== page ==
were food.
Who is it?
- Hello.
- Oh, it's you. What is it?
What are you doing here, boys?
Why don't you come and watch TV?
Are there any vacant rooms here?
I don't think so. You should ask downstairs.
Do you know of anywhere else?
I don't know. Who's looking?
I am. I want to move.
The neighbours are so tiresome.
Don't you know of anywhere at all?
Not really.
You're not exactly friendly, are you?
Oh, it's you.
So you're here.
I have more translation work for you.
Was the other translation okay?
It was.
I'll be back in four or five days for these.
Great. And thanks for the work.
Thank you.
What happened to these two?
They won't talk.
They were scolded for talking too much,
so now they won't talk at all.
Is that so?
What did you say?
Say something, Isamu.
Come on.
What's the matter?
They said grown-ups talk too much, too.
"Good morning. Good evening. Good day.
Have a good day."
Yes, that's true.
We do say those things.
Yeah, we certainly do.
But maybe it's necessary.
It'd be a dull world without it.
Yes, but the children
don't understand that yet.
No, they wouldn't know that yet.
But it does make the world go round.
Don't you agree?
Hey, Isamu. What are you mad about?
Is that so? I see.
Is that so?
Here, have a drink.
- Is that too much?
- No, no. Not at all.
Never mind.
Drinking and smoking
are a waste of time, too.
But why worry?
That's right.
I know how the kids feel
when they ask you to buy it.
I'd like one, too, but I can't afford it.
That's not the problem.
I'm against buying one.
I remember hearing someone say
that TV just produces a society of idiots.
Is that so? What do they mean?
It means the Japanese
will be reduced to idiots.
Now, that would be a travesty.
But what does it really mean?
What do you think?
About television?
You mean the idiot box?
You've heard of that?
Oh, yeah. TV is a total waste of time.
You think so?
Who knew?
I guess it's a bad idea
to have too many conveniences.
That's right.
If you say so.
I'm back.
Have you come to visit us?
I'm glad you came. You're a good boy.
You're back already?
I'm sorry, Mrs Hayashi.
Is my wife out?
Thanks for house-sitting.
Your home's next door.
Is it?
Oh, my gosh. Sorry about that.
Do you need a hand?
No, I'm all right.
I'm home.
I feel good.
Were you drinking again?
Bingo! I found the right place this time.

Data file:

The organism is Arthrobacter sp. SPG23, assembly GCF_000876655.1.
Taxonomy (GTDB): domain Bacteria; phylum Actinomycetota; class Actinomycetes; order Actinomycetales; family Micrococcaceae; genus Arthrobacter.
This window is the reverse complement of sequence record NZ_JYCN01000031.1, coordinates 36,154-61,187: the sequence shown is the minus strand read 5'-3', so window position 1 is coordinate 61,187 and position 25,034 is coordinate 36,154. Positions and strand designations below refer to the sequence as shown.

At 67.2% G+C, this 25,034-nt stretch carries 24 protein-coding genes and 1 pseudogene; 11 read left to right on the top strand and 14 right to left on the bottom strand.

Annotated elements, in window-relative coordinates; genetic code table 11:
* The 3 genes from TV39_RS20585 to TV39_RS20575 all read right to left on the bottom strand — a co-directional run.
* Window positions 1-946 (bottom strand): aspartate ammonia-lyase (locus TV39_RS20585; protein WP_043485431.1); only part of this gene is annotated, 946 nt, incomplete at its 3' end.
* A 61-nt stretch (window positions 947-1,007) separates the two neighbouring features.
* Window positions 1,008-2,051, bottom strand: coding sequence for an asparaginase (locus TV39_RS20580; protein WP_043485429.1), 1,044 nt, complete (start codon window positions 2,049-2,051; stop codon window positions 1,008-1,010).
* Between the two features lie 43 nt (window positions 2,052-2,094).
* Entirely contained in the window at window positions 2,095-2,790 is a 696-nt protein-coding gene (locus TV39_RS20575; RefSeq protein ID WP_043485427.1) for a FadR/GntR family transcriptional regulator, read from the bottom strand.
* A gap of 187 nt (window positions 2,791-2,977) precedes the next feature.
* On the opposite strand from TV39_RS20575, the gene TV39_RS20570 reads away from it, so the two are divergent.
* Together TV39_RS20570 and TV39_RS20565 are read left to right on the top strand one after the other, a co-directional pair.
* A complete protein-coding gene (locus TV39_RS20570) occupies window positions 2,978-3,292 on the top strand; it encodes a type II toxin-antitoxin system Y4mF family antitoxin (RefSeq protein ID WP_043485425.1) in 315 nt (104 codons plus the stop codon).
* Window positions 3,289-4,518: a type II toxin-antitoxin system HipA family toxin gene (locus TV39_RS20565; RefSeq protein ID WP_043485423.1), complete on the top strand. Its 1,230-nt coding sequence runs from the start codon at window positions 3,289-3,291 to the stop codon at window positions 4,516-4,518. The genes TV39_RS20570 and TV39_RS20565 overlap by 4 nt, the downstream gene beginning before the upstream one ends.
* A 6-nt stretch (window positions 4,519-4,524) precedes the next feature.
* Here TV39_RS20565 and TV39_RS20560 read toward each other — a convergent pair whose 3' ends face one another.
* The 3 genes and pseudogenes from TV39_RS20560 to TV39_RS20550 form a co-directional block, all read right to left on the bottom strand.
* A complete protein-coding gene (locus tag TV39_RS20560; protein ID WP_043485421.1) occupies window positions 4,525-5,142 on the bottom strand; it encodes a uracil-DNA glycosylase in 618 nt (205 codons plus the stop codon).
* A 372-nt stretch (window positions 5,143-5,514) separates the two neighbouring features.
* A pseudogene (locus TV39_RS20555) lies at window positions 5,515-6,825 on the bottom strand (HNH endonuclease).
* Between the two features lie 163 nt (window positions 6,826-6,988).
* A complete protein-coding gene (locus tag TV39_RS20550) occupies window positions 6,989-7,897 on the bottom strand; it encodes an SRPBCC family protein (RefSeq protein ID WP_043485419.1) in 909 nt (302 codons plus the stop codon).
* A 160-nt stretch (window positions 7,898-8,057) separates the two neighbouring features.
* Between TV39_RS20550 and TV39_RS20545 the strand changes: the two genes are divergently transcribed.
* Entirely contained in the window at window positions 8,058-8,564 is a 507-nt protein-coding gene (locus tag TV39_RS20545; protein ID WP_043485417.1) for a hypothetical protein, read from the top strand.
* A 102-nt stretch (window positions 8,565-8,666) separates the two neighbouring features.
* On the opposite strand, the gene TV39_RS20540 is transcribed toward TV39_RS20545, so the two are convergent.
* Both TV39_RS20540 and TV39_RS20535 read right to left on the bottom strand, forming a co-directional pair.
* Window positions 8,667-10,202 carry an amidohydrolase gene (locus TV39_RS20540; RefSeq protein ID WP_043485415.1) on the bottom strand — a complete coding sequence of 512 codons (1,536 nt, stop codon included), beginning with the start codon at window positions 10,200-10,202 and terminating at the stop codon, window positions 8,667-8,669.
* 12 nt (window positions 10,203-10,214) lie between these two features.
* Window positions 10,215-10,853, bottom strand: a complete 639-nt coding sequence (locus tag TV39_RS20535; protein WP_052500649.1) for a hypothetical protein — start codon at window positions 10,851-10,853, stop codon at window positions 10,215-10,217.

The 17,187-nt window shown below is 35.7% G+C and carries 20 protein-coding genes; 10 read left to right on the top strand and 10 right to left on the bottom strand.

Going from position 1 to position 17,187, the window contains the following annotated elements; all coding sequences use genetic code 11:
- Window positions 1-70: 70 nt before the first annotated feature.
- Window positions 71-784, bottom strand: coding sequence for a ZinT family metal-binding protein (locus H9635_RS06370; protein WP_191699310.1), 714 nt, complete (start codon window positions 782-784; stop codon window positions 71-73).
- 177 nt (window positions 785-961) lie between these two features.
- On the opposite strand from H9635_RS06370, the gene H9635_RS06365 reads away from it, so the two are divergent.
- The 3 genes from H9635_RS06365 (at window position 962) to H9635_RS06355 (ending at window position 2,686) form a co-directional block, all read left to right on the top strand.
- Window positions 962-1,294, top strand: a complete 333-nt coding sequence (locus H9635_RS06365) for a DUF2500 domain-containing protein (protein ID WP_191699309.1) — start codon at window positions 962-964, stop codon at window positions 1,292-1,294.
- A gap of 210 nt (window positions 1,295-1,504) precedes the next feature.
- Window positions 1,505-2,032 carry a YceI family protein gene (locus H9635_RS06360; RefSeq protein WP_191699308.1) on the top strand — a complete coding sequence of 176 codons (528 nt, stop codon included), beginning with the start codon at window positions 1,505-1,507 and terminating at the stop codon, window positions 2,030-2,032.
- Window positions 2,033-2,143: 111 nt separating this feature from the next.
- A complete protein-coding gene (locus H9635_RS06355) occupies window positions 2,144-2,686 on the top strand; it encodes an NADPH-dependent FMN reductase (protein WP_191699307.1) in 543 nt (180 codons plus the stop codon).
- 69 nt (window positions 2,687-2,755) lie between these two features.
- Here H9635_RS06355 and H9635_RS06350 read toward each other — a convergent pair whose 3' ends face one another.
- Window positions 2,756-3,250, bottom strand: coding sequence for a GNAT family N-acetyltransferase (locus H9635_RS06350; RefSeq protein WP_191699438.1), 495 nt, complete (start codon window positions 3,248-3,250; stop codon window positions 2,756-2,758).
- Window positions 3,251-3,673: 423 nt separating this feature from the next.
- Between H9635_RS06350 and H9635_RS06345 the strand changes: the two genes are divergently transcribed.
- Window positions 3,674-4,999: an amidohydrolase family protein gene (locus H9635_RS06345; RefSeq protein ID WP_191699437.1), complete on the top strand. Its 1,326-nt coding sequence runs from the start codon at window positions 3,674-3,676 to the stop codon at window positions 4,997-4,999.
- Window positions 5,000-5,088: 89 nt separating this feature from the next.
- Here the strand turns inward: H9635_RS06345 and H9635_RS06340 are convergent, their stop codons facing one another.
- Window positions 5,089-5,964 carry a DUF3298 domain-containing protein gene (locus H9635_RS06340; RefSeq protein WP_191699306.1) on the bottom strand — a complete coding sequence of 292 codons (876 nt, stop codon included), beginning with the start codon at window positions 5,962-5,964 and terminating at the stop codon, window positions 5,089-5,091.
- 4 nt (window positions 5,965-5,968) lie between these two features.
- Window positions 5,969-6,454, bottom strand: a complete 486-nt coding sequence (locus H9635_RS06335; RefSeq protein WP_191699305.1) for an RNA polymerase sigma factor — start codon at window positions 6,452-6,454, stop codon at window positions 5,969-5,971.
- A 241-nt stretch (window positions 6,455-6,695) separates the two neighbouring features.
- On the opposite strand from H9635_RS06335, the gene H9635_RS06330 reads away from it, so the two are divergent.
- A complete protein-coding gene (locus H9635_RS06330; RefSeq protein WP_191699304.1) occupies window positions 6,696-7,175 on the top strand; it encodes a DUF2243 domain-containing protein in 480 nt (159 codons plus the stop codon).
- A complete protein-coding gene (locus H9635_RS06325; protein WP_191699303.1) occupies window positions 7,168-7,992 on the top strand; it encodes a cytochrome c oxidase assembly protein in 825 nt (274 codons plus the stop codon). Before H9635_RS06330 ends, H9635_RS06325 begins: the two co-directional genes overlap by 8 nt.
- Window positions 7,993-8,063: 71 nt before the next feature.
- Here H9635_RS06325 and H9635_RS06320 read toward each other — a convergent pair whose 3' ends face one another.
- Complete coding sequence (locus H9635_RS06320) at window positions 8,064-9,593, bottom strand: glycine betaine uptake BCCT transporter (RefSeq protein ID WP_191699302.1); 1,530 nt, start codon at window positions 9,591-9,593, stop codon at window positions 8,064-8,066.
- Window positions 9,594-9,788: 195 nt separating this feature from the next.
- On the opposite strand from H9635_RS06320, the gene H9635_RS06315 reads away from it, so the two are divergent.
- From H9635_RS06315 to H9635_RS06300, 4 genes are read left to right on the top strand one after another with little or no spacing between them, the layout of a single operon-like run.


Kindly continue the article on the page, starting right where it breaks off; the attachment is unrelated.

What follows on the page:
I feel good.
I don't believe it.
I feel good, so leave me alone.
I feel so good.
Listen, are you done?
Not yet.
What time is the truck coming?
It'll come around 3:00, so hurry up.
What are you doing? What's the rush?
The next door neighbours are moving.
Yes, I saw. Neighbours are a pain, though.
I feel like moving, too.
But neighbours are everywhere.
Unless you live in the mountains.
Do mice gnaw on pumice stone?
I don't think so.
That's odd, then. It's going fast.
Should I put some rat poison on it?
I'm hungry. We haven't had any snacks.
I know.
I don't think we should eat pumice stone
anymore. Won't we die?
We're not full of stones yet, are we?
- It's our teacher.
- What'll we do?
Come on.
Is that so?
I scolded them for talking too much.
I see. At least now I understand
what was going on.
Isamu won't talk, either.
I'm sorry they gave you so much trouble.
Raising children is a difficult task.
You should be more strict with them.
- We wouldn't mind at all.
- No, I'm afraid not.
Hi. Oh, you have a guest.
Please, come in. I was just leaving.
Thank you and goodbye.
Thank you.
They'll bring their lunch money tomorrow.
Great. Thank you.
- Come in, Mr Tomizawa.
- Thanks. Excuse me.
Lovely weather, isn't it?
Yes. A spell of lovely weather.
- Welcome.
- I'm sorry about last night.
I was scolded by my wife this morning.
You seem in good spirits today.
Rejoice in my good fortune. I found a job.
That's great.
It's not a big company.
Kowa Electric Company. Do you know it?
Across from a restaurant. I'm in sales.
That's good.
Hard work, though.
I have to do door-to-door.
I see. Toasters, mixers.
And washing machines, too.
How about buying one?
We can't.
How about buying something?
We have instalments, too.
We must buy something to celebrate
your new job.
Please do that. I have other catalogues.